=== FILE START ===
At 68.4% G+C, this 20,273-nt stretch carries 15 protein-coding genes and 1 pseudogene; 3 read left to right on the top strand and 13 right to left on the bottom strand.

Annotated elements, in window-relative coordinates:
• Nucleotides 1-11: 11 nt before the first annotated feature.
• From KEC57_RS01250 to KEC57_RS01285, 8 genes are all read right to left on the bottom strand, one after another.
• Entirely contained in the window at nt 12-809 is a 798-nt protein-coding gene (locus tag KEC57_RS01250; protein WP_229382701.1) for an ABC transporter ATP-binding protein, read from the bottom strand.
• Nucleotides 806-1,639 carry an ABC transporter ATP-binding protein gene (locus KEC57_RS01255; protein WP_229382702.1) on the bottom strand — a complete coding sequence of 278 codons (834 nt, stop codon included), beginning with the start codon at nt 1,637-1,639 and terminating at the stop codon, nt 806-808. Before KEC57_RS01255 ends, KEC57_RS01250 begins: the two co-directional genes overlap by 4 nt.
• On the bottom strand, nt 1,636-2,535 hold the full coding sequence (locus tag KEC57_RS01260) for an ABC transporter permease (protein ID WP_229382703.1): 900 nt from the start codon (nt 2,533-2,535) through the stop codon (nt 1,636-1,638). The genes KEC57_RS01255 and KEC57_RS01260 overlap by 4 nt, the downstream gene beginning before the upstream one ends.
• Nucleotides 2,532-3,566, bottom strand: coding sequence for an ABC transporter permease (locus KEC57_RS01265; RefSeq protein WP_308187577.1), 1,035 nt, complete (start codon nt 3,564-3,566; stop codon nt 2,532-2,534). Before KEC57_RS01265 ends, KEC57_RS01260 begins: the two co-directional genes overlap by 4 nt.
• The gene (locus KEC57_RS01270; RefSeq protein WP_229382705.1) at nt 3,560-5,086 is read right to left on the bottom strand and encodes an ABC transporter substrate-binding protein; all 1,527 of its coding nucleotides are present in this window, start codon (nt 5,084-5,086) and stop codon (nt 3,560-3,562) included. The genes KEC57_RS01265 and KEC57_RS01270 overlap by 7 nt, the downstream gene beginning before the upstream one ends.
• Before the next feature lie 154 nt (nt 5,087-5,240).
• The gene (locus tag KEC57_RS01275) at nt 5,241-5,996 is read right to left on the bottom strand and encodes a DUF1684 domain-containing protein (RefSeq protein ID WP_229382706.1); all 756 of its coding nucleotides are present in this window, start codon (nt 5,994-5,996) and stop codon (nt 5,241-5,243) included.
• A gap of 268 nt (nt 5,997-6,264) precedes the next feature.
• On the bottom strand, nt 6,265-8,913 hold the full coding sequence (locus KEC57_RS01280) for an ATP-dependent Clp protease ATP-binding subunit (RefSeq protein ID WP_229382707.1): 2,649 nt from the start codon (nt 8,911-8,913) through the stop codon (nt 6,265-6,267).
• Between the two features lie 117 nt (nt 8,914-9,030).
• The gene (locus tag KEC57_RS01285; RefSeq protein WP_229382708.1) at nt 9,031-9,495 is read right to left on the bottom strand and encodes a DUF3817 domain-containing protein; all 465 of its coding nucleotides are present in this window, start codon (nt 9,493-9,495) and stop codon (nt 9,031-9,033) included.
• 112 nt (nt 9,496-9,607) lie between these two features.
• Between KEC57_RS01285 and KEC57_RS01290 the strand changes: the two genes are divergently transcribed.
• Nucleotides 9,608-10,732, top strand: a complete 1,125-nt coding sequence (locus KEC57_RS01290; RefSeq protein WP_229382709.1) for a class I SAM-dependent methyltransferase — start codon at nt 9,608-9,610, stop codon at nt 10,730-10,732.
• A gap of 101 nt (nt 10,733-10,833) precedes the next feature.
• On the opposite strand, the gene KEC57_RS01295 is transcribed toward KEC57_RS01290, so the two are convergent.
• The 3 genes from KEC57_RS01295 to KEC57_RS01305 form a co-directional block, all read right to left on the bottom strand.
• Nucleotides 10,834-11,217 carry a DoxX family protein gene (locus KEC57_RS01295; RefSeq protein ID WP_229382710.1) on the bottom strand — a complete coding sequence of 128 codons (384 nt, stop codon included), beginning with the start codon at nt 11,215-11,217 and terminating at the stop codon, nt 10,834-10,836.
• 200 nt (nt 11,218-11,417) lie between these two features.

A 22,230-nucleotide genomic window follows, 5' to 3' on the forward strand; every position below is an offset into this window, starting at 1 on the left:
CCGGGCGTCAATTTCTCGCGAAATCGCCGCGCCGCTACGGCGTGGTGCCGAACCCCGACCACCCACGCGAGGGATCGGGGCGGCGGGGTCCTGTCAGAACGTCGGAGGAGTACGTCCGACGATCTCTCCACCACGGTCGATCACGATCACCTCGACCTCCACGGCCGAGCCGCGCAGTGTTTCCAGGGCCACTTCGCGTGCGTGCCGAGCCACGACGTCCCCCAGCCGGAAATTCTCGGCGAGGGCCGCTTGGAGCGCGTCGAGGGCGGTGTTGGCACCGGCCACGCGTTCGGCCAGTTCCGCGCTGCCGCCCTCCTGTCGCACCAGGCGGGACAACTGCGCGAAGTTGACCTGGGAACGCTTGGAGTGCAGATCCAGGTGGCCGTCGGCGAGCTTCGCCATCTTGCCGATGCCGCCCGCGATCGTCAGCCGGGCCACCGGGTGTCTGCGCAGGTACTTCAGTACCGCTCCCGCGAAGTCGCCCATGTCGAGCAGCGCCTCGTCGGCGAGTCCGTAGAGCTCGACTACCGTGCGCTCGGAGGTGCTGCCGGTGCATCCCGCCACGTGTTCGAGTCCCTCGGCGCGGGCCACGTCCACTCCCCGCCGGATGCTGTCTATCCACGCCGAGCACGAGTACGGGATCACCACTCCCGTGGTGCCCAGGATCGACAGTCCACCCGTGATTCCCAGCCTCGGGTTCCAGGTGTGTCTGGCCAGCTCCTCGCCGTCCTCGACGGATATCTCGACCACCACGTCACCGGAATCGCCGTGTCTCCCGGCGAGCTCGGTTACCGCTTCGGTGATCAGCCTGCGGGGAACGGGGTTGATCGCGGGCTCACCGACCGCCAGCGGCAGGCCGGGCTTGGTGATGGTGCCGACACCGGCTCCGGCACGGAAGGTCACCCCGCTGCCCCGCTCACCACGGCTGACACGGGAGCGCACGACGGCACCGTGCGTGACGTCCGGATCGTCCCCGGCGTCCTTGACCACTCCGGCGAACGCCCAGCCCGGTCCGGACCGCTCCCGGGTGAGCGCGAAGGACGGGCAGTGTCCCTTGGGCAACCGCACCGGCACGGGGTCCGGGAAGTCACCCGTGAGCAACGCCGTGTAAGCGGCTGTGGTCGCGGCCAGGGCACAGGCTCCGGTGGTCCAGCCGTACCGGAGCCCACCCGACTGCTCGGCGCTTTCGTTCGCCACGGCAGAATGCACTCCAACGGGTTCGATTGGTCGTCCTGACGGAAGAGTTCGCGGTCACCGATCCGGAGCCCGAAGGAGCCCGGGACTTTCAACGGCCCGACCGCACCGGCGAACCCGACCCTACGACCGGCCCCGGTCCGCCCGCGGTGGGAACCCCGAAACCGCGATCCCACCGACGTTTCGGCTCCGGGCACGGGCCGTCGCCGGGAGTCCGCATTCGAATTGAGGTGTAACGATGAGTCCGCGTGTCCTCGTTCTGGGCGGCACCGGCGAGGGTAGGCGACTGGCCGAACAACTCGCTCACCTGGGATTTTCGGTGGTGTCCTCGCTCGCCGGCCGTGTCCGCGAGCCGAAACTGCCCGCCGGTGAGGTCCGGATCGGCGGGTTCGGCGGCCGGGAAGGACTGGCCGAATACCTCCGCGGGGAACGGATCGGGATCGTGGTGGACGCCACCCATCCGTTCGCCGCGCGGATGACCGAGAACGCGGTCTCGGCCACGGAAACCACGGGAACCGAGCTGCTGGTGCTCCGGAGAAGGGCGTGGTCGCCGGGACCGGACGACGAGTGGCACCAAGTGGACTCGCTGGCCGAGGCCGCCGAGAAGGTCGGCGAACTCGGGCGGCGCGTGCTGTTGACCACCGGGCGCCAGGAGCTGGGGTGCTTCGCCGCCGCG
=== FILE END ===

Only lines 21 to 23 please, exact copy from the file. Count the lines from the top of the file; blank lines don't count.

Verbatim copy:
• The 3 genes from KEC57_RS01295 to KEC57_RS01305 form a co-directional block, all read right to left on the bottom strand.
• Nucleotides 10,834-11,217 carry a DoxX family protein gene (locus KEC57_RS01295; RefSeq protein ID WP_229382710.1) on the bottom strand — a complete coding sequence of 128 codons (384 nt, stop codon included), beginning with the start codon at nt 11,215-11,217 and terminating at the stop codon, nt 10,834-10,836.
• 200 nt (nt 11,218-11,417) lie between these two features.